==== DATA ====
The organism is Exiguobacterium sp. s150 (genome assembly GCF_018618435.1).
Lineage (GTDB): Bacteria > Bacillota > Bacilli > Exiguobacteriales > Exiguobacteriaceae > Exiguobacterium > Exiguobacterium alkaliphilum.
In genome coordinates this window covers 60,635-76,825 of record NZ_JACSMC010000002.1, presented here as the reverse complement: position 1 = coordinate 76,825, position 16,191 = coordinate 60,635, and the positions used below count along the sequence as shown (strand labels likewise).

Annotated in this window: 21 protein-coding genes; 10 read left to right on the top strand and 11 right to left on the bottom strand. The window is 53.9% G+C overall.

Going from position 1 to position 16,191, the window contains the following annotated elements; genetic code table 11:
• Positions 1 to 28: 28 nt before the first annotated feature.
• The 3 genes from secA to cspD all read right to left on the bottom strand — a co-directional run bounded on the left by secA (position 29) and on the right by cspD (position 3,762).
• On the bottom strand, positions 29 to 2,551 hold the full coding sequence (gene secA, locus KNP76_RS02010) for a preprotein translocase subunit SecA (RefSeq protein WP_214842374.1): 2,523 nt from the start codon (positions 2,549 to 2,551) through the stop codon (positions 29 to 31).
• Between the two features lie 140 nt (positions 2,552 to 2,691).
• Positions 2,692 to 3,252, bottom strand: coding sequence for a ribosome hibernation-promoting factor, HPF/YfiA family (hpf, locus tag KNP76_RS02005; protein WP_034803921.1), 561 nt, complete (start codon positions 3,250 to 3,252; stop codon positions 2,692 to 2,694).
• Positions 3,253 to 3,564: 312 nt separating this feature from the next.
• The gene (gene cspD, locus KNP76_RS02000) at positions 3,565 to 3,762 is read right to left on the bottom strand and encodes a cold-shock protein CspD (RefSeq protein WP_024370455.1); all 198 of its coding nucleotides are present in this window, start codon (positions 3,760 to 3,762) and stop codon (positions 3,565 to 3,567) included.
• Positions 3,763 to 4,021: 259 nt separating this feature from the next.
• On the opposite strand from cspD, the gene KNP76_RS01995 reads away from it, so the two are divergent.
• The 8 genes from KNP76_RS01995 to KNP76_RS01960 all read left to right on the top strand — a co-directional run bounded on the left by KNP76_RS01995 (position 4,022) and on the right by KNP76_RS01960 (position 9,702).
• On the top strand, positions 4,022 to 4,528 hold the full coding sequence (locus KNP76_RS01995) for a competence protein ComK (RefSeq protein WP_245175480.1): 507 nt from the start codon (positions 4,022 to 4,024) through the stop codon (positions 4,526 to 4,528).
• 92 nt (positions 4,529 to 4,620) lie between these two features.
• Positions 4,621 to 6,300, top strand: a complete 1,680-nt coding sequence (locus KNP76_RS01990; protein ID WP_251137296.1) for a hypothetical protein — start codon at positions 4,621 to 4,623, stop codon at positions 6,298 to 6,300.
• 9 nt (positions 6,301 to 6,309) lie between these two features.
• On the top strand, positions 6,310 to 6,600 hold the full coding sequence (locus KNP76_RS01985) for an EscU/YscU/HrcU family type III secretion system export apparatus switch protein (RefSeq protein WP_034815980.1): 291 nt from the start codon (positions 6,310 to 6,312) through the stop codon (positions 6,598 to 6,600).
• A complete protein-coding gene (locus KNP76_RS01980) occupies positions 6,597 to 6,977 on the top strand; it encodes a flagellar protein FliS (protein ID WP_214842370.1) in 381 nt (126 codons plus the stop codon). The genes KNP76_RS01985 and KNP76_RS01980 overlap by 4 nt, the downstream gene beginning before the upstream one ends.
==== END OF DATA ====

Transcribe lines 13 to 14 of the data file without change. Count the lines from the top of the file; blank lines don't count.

• Positions 3,763 to 4,021: 259 nt separating this feature from the next.
• On the opposite strand from cspD, the gene KNP76_RS01995 reads away from it, so the two are divergent.